Other memories poured out, my grandfather doing middle-of-the-night fire alarm evacuation tests, my grandfather turning Jehovah-Witness-then-later-Protestant (another reason for my Dad to be get beaten up), the local park, his best childhood friend « who lived right there » who he has lost touch with and the local butcher shop across the street (now a residence) where his mom used to send him over to get bones for soups. The bones were free and the butcher knew my Dad’s family was poor so he would leave a little bit more meat on the bone than one would expect. My grandmother would scrape that off and put it in the soup. This sure gave me a visual of some of those old photos we see in museums of families crammed up in small apartments.

Anyhow, my Dad and I were on our way home and out of the blue, I asked him if he wanted to get a beer at Dieu du Ciel in my mom’s old Mile-End neighbourhood. Thinking that my Dad would say ‘no, we’ll just go home’, he said « sure » and off we went for a pint of microbrewery goodness.  All these memories makes you realize how short life is and how tough it is for many of us. So rather than going back home, we experienced a moment together, one worth remembering.

Thanks for reading and have a nice day!


A thought on train tracks

I recently tweeted about train tracks and dividing lines while wondering to myself how many cities have been shaped, divided and changed by rail. When I lived in NDG, the Saint-Raymond neighbourhood south of the tracks was what locals called the “wrong side of the tracks” (technically speaking) but when I moved here in Sainte-Marie, I had no idea which one was the better side. I don’t think there was one in our case as its simply a divider but it still got me thinking…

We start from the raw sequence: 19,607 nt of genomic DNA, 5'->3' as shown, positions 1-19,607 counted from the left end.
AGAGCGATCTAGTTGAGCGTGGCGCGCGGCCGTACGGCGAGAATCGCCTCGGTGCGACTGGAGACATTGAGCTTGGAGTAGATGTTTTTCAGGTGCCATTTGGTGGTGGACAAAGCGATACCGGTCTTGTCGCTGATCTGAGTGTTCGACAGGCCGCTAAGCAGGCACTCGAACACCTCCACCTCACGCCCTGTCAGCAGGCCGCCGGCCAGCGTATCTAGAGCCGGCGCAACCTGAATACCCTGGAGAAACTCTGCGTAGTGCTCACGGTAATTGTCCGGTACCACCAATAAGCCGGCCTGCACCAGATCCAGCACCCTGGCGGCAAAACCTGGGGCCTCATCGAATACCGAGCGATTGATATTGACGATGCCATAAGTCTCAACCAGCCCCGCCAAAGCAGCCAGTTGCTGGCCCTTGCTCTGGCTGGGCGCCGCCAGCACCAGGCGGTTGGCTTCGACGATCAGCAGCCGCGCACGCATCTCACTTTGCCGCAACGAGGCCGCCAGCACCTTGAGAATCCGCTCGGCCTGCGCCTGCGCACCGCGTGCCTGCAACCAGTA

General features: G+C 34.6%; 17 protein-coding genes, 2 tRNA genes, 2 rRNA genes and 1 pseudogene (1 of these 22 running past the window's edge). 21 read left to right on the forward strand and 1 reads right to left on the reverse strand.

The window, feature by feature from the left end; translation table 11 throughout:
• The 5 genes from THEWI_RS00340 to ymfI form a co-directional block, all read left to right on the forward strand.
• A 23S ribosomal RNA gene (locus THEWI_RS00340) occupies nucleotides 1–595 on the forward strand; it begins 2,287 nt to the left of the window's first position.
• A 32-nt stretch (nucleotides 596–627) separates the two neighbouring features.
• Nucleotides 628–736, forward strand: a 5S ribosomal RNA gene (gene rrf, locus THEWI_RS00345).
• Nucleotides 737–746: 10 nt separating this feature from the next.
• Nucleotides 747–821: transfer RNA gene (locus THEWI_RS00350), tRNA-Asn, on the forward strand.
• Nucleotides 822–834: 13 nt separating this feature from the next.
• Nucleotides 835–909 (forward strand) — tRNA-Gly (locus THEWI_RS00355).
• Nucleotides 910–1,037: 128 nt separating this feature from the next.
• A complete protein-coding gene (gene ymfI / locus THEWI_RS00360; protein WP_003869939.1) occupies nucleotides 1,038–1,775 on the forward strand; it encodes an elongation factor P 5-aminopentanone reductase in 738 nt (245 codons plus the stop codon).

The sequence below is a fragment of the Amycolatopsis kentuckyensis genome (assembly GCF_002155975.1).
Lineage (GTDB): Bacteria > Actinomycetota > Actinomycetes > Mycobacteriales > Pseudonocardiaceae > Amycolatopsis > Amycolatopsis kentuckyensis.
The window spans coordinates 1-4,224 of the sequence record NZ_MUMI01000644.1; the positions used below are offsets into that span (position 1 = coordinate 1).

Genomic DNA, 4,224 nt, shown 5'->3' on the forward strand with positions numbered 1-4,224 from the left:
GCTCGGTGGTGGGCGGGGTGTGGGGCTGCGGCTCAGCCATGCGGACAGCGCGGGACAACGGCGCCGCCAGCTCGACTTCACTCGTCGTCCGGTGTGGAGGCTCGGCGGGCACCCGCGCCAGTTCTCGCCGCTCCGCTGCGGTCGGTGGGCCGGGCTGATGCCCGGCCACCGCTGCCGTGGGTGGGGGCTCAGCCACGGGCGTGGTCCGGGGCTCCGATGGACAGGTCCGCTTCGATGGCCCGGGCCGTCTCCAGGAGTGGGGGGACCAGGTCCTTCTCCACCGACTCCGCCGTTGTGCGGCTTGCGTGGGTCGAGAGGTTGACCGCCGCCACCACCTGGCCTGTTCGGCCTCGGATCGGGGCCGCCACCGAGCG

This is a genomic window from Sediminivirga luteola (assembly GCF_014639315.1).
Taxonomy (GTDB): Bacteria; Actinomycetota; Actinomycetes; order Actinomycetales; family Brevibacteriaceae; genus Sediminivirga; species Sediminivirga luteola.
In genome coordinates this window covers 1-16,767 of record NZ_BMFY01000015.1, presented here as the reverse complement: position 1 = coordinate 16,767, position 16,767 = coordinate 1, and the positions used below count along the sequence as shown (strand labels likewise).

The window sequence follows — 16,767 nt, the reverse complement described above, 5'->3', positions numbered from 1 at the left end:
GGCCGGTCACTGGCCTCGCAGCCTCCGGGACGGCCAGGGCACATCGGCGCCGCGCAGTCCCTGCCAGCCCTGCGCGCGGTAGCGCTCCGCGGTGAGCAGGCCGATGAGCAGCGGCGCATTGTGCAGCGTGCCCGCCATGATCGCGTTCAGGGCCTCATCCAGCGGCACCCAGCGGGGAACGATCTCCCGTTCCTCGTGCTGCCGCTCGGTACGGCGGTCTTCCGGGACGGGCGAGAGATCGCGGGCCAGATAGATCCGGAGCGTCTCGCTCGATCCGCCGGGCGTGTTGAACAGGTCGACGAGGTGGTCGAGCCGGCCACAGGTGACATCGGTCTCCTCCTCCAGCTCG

Meanwhile my tweet got mentioned on Montreal City Weblog where a neat BBC radiocast was linked on how trains affected London and other England cities. All of this while I was listening to trains “choo-chooing” by during our stay at my in-laws in White Rock, British Columbia. Now there’s a city that has a great train-track design despite the fact that it could have been a disastrous barrier to the ocean. The line actually runs along the ocean but one can simply walk right across through multiple walk-throughs and the rest has simple blue bars with signs asking people not to cross. Any city the size of Montreal would probably fear repercussions for not having an ugly barrier-fence up but it made me wonder how much better designed the tracks going along the Saint-Lawrence river could be if we could still have access to the waters with a boardwalk near that one lonely park at the bottom of Iberville (there’s a second barrier, Notre-Dame St., but that’s another story). So I took this photo of White Rock to show everyone. Who knows maybe, it’ll inspire an urban planner in this city to think up a grand plan to bring river access to this neighbourhood.

White Rock train tracks

White Rock train tracks